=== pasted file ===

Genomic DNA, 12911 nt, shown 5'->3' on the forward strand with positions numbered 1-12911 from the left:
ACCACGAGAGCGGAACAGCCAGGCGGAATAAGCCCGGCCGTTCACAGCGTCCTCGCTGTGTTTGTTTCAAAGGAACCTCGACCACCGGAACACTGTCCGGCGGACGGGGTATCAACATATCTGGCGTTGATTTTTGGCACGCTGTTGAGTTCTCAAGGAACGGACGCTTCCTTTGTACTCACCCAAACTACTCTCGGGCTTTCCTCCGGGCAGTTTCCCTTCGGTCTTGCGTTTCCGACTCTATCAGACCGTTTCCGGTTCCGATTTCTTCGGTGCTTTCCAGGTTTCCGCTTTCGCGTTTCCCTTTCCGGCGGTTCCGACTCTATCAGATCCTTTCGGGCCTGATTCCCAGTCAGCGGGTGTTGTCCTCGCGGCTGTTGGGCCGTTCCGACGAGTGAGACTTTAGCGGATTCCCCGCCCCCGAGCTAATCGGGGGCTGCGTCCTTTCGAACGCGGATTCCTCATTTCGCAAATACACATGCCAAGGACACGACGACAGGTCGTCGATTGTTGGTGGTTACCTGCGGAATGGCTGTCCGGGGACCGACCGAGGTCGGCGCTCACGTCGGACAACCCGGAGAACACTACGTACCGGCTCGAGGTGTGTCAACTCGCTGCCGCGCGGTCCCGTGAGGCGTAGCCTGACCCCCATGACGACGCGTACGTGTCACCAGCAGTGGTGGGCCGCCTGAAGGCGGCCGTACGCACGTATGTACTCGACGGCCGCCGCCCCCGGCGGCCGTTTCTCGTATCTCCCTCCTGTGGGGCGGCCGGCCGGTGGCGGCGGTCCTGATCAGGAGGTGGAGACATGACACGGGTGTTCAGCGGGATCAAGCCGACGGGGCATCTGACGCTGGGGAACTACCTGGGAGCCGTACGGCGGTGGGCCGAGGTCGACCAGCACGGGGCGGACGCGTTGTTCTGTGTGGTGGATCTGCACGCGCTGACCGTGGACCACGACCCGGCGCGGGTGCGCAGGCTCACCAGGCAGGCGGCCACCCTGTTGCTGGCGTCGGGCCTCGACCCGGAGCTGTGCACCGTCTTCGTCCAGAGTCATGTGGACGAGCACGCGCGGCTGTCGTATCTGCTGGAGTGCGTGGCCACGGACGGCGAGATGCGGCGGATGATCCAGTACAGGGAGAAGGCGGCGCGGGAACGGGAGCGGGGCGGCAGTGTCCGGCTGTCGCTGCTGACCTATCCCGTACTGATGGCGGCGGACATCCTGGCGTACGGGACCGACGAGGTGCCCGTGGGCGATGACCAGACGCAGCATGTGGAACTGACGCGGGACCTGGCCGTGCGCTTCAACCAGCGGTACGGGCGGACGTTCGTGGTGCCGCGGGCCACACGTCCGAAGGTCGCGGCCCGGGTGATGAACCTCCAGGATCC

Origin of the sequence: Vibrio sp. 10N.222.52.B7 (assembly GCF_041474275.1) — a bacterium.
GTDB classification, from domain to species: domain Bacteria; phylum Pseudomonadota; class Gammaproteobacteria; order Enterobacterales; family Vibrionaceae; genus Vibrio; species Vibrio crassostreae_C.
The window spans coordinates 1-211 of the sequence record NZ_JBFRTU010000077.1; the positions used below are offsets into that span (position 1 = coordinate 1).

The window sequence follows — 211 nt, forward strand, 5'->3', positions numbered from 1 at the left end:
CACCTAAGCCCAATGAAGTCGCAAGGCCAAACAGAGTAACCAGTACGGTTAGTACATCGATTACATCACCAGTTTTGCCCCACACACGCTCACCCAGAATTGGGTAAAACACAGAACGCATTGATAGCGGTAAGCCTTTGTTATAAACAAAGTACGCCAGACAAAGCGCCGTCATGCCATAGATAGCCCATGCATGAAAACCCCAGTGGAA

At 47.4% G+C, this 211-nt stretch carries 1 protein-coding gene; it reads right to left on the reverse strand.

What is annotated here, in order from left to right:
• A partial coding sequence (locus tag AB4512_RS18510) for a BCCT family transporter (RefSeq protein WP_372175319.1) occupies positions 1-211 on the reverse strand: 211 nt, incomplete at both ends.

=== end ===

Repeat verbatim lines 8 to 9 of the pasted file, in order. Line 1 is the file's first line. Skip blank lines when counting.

At 47.4% G+C, this 211-nt stretch carries 1 protein-coding gene; it reads right to left on the reverse strand.

What is annotated here, in order from left to right: